Lee Wilder

Lee Wilder’s debut album Sound Emporium is true to its title, channeling not only myriad music genres, but also influences from film, literature, and just life itself. Its ten songs of impassioned, gospel-flecked Americana are infused with danceable, sometimes bombastic grunge and pop sensibilities.

“I call it a bipolar gospel journey,” mulled Wilder from his northern Arizona home. “Just me struggling to be present, in the moment. I have found that the real source of creativity is in consciousness.”

Inspired by parents who played together in popular California band Country Music Machine, Wilder began obsessively playing guitar and songwriting after watching La Bamba at age 9. His early love of oldies radio was soon shaped by the edgier side of 90s Alternative – The Pixies, Melvins, The Breeders  – after he and a friend attended a Nirvana show as young teens.

Having made a name for himself and his band in San Diego, by 2018 Wilder found himself spiraling into self-destruction. “After ruining a marriage and pretty much losing everything of any emotional value in my life, I decided I needed to live a more sober and purposeful life,” he recalled. “During that process, I was in the studio with producers Dan Cervantes and Jordan Andreen. The result is Sound Emporium.”

Recording to tape at San Diego’s Audio Design Recording, Wilder and an array of accomplished players crafted an achingly authentic, entirely analog record embroidered with boldly imaginative arrangements. Often co-writing with his producers and players, Wilder shunned genre templates to freely indulge a rich, eclectic palette of influences.

Many of Sound Emporium’s lyrics were in-the-moment cascades captured first or second take, an approach that further energizes the record’s wild-eyed romp through styles and subject matter. Recurring themes include love, loss, and tales heard along the way. “When people tell me their story, I just absorb it,” Wilder explained. “And when I step up to a microphone or sit down with my guitar, everything just comes out.”

Album opener “Rollin” is a raucous yet ornate outpouring, Wilder’s gospel-y delivery draped in slide guitar, ecstatic brass, and soaring female backups, while the Theremin- and saw-laced “Bluebird” is a gorgeous waltz duet with Brit chanteuse Jess Roberts. “Fever” was recorded while Wilder was experiencing a manic episode, its grungy guitar dynamics offset by an almost spoken baritone verse. Flitting between brooding calm and saturated chaos, the song’s multiple personalities are all portrayed by Wilder in the accompanying Rory Morison-directed video.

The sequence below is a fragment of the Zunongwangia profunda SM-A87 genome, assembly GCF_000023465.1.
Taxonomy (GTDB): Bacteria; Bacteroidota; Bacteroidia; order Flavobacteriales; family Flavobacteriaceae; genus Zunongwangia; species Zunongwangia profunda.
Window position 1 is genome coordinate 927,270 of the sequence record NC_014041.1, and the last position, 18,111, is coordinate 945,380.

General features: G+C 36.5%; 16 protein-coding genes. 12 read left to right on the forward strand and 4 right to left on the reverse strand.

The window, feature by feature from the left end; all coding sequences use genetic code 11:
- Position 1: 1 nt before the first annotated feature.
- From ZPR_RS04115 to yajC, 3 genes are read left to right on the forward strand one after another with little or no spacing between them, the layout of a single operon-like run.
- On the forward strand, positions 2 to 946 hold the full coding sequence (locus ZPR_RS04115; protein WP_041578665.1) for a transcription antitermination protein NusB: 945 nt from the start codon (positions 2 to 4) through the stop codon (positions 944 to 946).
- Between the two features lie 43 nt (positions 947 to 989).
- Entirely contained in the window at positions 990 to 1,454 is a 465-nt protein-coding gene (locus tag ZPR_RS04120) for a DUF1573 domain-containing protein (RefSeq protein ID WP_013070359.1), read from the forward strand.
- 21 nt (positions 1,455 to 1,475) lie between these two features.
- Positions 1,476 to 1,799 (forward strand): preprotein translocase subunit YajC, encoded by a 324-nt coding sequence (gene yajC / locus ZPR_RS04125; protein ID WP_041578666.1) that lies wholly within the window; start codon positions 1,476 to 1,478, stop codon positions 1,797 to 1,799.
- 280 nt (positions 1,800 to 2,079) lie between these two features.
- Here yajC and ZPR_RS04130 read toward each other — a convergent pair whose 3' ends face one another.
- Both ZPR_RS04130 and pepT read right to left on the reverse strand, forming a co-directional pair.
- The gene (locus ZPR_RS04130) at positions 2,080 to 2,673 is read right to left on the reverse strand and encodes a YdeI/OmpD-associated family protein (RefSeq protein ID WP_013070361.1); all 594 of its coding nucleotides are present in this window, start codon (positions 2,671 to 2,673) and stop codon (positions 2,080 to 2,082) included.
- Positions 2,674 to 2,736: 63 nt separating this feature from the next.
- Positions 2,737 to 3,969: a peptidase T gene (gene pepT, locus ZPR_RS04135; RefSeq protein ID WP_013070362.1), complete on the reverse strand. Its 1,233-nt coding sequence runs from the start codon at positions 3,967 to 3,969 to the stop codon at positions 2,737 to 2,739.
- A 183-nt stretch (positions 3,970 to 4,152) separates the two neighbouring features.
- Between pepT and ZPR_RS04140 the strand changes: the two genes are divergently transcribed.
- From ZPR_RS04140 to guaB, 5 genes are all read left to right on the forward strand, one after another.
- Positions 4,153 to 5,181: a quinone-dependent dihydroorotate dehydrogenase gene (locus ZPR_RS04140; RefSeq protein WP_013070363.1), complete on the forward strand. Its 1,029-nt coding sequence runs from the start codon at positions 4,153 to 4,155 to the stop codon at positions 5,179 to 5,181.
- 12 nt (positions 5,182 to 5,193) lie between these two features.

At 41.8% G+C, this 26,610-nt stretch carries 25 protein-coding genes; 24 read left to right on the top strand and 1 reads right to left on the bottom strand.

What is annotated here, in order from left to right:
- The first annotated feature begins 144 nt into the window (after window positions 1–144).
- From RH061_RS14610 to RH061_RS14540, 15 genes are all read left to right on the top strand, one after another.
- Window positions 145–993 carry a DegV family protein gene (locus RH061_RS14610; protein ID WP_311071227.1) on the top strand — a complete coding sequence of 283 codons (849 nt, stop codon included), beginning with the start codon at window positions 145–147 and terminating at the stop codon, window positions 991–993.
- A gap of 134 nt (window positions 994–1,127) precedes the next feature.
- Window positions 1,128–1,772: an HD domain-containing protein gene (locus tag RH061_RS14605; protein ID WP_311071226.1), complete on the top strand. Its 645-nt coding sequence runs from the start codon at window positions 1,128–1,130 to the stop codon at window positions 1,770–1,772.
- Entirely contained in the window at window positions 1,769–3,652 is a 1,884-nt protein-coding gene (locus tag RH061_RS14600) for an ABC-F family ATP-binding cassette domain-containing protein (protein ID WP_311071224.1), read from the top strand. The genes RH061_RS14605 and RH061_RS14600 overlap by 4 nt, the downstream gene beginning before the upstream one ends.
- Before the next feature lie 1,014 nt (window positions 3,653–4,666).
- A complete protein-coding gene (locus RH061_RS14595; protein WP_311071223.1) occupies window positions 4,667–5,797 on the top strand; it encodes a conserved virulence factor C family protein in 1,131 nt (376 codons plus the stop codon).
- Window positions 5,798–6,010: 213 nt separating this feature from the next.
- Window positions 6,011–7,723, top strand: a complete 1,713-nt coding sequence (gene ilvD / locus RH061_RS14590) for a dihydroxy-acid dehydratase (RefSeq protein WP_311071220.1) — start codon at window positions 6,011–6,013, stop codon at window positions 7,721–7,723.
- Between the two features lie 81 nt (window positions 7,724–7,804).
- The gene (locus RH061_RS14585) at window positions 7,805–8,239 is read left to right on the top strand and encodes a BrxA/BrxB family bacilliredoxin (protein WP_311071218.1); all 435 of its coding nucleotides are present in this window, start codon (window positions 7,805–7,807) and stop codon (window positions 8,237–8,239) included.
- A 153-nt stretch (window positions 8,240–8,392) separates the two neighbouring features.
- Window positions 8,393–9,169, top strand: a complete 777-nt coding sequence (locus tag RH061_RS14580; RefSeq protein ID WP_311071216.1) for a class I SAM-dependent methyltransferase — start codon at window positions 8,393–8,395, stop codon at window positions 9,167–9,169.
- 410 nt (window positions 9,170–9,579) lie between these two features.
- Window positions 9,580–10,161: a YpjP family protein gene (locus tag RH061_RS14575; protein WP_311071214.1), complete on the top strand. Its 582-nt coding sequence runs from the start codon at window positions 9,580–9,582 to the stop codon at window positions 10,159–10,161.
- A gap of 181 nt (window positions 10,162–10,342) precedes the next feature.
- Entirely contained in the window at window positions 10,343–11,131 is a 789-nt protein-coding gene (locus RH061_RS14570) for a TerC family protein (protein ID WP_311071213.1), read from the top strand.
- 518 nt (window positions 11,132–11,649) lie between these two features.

The dimly lit, lounge act of “Company Man” personifies the empathy that pervades Sound Emporium, its slightly deranged deadpan delivery worthy of Mike Patton. “It’s just the result of me listening to people saying, ‘man, I really feel stuck in life. I’ve got everything on paper, but in my core I’m just really not happy,’” offered Wilder. The spaghetti Western “No Man’s Land” takes a poetic dive to an ego-shattering rock bottom, with Wilder crooning “I started fires of my own / I carved a future out of bone”, while album closer “Cave In” marries a marching groove to heady choral hooks, its orchestral instrumentation building to a borderline Polyphonic Spree rapture of bitter-sweet, largely autobiographical optimism.

Ultimately, Wilder sees Sound Emporium as a visceral, broadly relatable grab bar in listeners’ rollercoaster lives; a sonic and lyrical experience that embraces letting go of toxic and trivial thoughts in favor of truly conscious, participatory existence.

“I’m hoping that people want to be a part of it, not just as a listener, but as an artist themselves,” Wilder concluded. “I believe that there’s an artist in everybody, from the Fortune 500 CEO to someone who’s just struggling to get their head right.”

Photo: Aaron Rappaport

Lee Wilder News
©2024 devious planet media. All rights reserved.